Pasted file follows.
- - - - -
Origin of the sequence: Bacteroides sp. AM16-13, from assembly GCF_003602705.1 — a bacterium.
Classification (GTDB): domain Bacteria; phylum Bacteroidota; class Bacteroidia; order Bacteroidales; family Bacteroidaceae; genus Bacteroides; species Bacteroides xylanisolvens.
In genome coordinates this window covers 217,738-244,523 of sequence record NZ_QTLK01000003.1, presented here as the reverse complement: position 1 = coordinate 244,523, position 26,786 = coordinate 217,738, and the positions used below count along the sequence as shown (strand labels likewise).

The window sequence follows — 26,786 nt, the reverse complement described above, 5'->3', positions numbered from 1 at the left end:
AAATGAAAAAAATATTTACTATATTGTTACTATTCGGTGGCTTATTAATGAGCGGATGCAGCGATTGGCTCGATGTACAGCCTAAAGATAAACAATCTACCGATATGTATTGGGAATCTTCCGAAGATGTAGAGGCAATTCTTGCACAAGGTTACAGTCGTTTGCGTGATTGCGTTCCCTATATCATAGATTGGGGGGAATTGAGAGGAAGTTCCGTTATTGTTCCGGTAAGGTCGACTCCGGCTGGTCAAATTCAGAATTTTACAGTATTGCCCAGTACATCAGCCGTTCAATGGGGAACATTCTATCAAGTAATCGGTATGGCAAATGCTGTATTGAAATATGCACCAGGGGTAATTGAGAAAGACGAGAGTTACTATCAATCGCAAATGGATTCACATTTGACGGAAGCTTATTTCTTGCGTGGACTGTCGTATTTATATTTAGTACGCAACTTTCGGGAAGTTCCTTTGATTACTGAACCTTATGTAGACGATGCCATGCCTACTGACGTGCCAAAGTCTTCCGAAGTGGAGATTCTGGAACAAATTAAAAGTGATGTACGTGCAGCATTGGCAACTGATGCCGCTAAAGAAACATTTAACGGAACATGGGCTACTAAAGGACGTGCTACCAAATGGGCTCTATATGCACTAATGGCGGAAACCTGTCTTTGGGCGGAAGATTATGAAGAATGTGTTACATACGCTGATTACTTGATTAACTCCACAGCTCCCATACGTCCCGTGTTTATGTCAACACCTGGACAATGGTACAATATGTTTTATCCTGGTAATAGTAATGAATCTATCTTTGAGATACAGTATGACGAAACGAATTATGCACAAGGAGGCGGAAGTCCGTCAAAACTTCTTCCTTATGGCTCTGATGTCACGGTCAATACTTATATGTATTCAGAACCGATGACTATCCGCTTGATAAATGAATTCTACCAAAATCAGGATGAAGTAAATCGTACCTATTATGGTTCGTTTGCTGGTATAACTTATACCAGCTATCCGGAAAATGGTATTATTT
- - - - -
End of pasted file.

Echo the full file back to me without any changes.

Origin of the sequence: Bacteroides sp. AM16-13, from assembly GCF_003602705.1 — a bacterium.
Classification (GTDB): domain Bacteria; phylum Bacteroidota; class Bacteroidia; order Bacteroidales; family Bacteroidaceae; genus Bacteroides; species Bacteroides xylanisolvens.
In genome coordinates this window covers 217,738-244,523 of sequence record NZ_QTLK01000003.1, presented here as the reverse complement: position 1 = coordinate 244,523, position 26,786 = coordinate 217,738, and the positions used below count along the sequence as shown (strand labels likewise).

The window sequence follows — 26,786 nt, the reverse complement described above, 5'->3', positions numbered from 1 at the left end:
AAATGAAAAAAATATTTACTATATTGTTACTATTCGGTGGCTTATTAATGAGCGGATGCAGCGATTGGCTCGATGTACAGCCTAAAGATAAACAATCTACCGATATGTATTGGGAATCTTCCGAAGATGTAGAGGCAATTCTTGCACAAGGTTACAGTCGTTTGCGTGATTGCGTTCCCTATATCATAGATTGGGGGGAATTGAGAGGAAGTTCCGTTATTGTTCCGGTAAGGTCGACTCCGGCTGGTCAAATTCAGAATTTTACAGTATTGCCCAGTACATCAGCCGTTCAATGGGGAACATTCTATCAAGTAATCGGTATGGCAAATGCTGTATTGAAATATGCACCAGGGGTAATTGAGAAAGACGAGAGTTACTATCAATCGCAAATGGATTCACATTTGACGGAAGCTTATTTCTTGCGTGGACTGTCGTATTTATATTTAGTACGCAACTTTCGGGAAGTTCCTTTGATTACTGAACCTTATGTAGACGATGCCATGCCTACTGACGTGCCAAAGTCTTCCGAAGTGGAGATTCTGGAACAAATTAAAAGTGATGTACGTGCAGCATTGGCAACTGATGCCGCTAAAGAAACATTTAACGGAACATGGGCTACTAAAGGACGTGCTACCAAATGGGCTCTATATGCACTAATGGCGGAAACCTGTCTTTGGGCGGAAGATTATGAAGAATGTGTTACATACGCTGATTACTTGATTAACTCCACAGCTCCCATACGTCCCGTGTTTATGTCAACACCTGGACAATGGTACAATATGTTTTATCCTGGTAATAGTAATGAATCTATCTTTGAGATACAGTATGACGAAACGAATTATGCACAAGGAGGCGGAAGTCCGTCAAAACTTCTTCCTTATGGCTCTGATGTCACGGTCAATACTTATATGTATTCAGAACCGATGACTATCCGCTTGATAAATGAATTCTACCAAAATCAGGATGAAGTAAATCGTACCTATTATGGTTCGTTTGCTGGTATAACTTATACCAGCTATCCGGAAAATGGTATTATTT